This writer is one savvy son of a gun: The proposal of a Democratic assemblyman to keep students from eating at food trucks instead of school cafeterias is ostensibly about public health, obesity and food safety. But while nanny state motives may be in play, it’s also easy to see this as the latest conscience-free effort to keep as much money as possible coming to public schools by any means necessary. Districts statewide face a constant struggle to find enough money for the salaries and benefits of their adult employees. In that sense, targeting food trucks is just like targeting charter schools’ funding. It’s all about preserving the status quo — and one more example of the pervasive moral bankruptcy that the California education establishment displays whenever it comes to money or accountability. More here.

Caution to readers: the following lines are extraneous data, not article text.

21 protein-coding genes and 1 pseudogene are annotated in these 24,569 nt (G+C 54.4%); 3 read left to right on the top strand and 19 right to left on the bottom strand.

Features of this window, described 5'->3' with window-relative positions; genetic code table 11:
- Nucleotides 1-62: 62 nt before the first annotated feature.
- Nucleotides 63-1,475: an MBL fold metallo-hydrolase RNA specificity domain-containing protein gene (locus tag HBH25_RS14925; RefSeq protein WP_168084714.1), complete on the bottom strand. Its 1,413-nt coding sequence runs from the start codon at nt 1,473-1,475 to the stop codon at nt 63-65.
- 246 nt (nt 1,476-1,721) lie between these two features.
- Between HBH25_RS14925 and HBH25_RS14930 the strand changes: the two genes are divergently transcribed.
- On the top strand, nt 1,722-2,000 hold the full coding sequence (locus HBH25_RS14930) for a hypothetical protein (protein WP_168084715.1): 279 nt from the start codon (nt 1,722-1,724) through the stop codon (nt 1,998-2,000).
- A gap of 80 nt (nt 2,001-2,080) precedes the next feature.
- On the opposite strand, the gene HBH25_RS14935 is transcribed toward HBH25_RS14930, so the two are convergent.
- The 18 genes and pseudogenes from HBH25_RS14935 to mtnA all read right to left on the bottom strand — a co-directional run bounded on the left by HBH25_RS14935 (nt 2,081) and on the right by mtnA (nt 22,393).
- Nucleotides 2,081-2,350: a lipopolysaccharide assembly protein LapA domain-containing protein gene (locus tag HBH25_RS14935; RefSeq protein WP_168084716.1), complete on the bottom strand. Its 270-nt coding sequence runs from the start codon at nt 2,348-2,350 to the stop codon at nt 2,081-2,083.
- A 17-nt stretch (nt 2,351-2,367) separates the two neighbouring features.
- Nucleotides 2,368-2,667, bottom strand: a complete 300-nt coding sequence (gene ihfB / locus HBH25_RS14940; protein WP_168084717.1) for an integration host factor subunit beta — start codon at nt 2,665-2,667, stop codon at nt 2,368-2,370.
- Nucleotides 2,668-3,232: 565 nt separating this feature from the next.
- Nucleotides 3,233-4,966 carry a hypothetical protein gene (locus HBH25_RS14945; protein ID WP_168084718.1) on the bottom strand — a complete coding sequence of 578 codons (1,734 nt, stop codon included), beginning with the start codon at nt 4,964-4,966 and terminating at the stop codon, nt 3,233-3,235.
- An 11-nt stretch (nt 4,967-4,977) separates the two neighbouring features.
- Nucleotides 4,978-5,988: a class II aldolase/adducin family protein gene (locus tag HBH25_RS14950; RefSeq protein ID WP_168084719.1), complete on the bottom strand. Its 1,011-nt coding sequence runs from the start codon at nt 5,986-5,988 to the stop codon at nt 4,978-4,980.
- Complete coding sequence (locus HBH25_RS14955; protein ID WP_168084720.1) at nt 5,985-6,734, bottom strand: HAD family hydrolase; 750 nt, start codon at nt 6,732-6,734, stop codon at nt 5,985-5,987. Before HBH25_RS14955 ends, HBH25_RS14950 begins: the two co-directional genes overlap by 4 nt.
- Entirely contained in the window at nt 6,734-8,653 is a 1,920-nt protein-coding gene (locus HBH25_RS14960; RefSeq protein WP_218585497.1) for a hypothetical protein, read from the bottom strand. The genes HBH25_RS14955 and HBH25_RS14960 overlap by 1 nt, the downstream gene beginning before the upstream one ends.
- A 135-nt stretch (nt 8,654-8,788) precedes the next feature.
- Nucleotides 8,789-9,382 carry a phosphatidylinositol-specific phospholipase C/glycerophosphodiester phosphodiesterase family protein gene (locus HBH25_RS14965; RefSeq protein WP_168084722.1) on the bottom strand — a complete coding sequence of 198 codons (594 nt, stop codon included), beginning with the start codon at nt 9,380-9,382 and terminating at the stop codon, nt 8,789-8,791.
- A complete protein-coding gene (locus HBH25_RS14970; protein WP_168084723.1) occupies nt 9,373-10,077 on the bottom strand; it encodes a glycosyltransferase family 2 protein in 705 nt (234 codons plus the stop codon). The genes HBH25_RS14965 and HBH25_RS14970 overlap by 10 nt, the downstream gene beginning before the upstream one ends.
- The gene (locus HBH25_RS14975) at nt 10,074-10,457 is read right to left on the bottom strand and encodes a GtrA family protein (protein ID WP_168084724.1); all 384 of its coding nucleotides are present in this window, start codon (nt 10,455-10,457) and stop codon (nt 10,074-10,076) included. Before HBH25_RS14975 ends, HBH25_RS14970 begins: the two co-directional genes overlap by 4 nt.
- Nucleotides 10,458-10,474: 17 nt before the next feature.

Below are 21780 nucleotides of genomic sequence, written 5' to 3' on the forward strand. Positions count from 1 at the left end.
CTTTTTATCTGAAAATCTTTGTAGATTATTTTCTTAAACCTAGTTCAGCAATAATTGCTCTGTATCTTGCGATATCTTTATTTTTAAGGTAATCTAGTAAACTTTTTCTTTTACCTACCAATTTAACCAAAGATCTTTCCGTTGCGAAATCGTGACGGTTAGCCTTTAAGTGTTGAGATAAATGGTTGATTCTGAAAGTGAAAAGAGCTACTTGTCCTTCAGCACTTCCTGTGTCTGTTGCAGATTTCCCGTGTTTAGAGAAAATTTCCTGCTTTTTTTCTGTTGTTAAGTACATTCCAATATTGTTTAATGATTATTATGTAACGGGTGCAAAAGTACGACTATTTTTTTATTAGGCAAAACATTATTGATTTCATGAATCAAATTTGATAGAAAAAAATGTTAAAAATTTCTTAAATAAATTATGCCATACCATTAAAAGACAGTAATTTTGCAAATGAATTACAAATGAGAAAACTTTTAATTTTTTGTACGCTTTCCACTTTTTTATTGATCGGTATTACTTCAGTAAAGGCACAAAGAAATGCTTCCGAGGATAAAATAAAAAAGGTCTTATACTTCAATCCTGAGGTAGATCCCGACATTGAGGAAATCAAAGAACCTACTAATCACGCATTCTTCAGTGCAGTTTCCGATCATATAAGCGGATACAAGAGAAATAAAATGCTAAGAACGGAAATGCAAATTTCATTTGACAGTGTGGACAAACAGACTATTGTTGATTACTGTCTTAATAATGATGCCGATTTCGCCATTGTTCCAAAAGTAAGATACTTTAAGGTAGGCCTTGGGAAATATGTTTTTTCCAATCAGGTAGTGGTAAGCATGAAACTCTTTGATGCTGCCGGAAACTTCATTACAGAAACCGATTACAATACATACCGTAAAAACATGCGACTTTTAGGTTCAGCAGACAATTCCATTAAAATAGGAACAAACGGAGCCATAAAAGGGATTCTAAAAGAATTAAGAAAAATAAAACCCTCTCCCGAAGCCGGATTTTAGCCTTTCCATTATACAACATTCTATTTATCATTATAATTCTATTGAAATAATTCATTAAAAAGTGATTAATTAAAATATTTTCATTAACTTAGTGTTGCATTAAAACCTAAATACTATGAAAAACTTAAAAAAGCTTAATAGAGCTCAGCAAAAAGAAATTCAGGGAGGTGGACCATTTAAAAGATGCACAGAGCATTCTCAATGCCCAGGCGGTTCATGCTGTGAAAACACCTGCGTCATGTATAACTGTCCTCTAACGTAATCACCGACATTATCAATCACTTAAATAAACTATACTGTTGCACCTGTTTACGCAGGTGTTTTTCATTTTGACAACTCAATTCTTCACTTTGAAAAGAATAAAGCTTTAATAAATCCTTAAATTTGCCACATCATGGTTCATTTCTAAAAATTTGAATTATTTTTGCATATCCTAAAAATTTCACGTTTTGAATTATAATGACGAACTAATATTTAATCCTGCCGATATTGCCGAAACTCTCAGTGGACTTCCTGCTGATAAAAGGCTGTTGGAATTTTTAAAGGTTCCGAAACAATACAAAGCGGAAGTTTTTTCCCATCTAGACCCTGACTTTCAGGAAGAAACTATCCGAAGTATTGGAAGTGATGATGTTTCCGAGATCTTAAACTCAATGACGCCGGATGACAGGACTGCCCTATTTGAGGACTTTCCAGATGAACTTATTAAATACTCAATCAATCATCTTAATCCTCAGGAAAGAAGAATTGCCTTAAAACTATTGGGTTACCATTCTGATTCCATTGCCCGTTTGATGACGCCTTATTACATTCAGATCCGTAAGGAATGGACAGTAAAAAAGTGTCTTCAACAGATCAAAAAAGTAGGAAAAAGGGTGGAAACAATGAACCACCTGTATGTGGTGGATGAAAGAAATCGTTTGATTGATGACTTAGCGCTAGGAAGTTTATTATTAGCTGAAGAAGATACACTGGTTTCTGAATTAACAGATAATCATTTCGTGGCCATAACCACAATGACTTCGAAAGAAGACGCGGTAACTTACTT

Every now and then a story comes along that precisely illustrates what would happen to California taxpayers if -- when facing budget problems -- two-thirds of the Legislature and the governor could take the easy way out and raise taxes instead of cutting and reforming programs, and ending automatic pay raises and unjustifiable retirement benefits that exist solely as a function of union political power. The Sac Bee story about how traffic tickets cost vastly more then their nominal penalty is a perfect example. What? You think it's your money, not the government's? Fool. And you think the government will act fairly when it deals with you and your money? Sap. As the Bee story makes plain, the fact the Legislature can raise fees on a simple majority vote has made for some pretty crazy hidden fees: When you pay a citation, you aren't just paying for your errant act. The Legislature has, for years, been adding fees to finance dozens of programs, some that aren't even related to driving safety. ... [Consider] running a stop sign. That's Vehicle Code Section 22450. The base fine is $35. But you'll pay $236. Why? Because, per the Bee, the original $35 base fine goes mainly to city and county general funds. Other mouths need to be fed: The state, along with the county, makes a bundle off you nonetheless, thanks to an $80 state penalty assessment that's tacked on. Much of that $80 goes to the state's trial court fund and the state courts construction fund. Ten dollars of it goes to the local county's general fund, to be used any way the county wishes. Some of it gets put into the county courthouse construction fund. Seven of those dollars go to the county's jail construction fund. A few dollars go to the county fingerprint fund, and $7 goes to an account that reimburses doctors and hospitals for unpaid emergency care for crash victims and others. But as the Bee notes, the Legislature isn't done yet. There are all kinds more of hidden ludicrous fees. You'll chip $7 directly into the state general fund via what's called the state criminal surcharge. ... They even charge you $10 to reimburse the county court for the cost of searching the DMV database to see if you have prior convictions. There's $8 you pay into a state court construction fund called the Immediate and Critical Needs Account. And add on a $4 fee for the Emergency Air Medical Transportation Act. If you think that's all, you're nuts. The Democrats and unions who control the Legislature allegedly hate regressive taxes but they love them some regressive fees. Per the Bee, you also .... ... pay a "criminal conviction assessment" of $35 that also helps pay for state court construction .... [and] $40 for what used to be the local court security fee (such as X-ray machines at the doors). It's been expanded to cover court operations costs. You'll chip $16 into the state's DNA testing program. Finally, you pay $1 to fund the county night court.. By my count, the $35 fee for running a stop sign has 11 additional levels slapped onto it by the Legislature and by local govs it delegates authority to. ELEVEN! Now imagine if the California Legislature had the same power to raise taxes as it did fees. What would it do? Well, we have a very good parallel to look at: what the liberal, union-beholden New York state legislature did in 2009 when facing a vast revenue gap. It actually chose to increase spending by $10 billion -- and paid for it with ... ... 20-plus increases in taxes, fees, surcharges and assessments. Income taxes were raised on the rich. A popular state program providing rebates of $200 to $900 to homeowners on their school property taxes was eliminated. An extra 1 percent tax was added on utility bills. New taxes were imposed on HMOs; health and auto insurance; and tobacco retailers. The excise tax on beer and wine went from 11 cents to 14 cents per gallon. A 5-cent-per-bottle deposit was put on plastic water bottles. Fees to register cars and boats and to get a driver's, hunting or fishing license all went up. That's from a blog post I wrote in May 2009. I know a popular current trope on the left and in the media is to rail against Mitt Romney and the Citizens United decision and the idea that corporations are people with speech rights. But why won't the media look at what the fees story and the New York state story say about Democrats and unions and how they look at the 300 million-plus people in this country? If the right is going to be mocked for defining corporations as people, shouldn't the left be mocked for defining poor, working-class and middle-class people as revenue machines? As the "I will work harder"/Boxer/"Animal Farm" exploited class of modern politics? The left's relentless stealth embrace of regressive taxes at the local and state level should matter, and it should be reported on. Why? Because at the local and state government level, the whole progressive aura of the U.S. left is an immense crock. The $236 real cost of a ticket for running a stop sign is a killer to the 99 percent, not the 1 percent. But in California, the most regressive taxes and fees of all are welcome if they keep the spigot flowing for public employee pay and benefits. If this is social justice, social justice is a joke.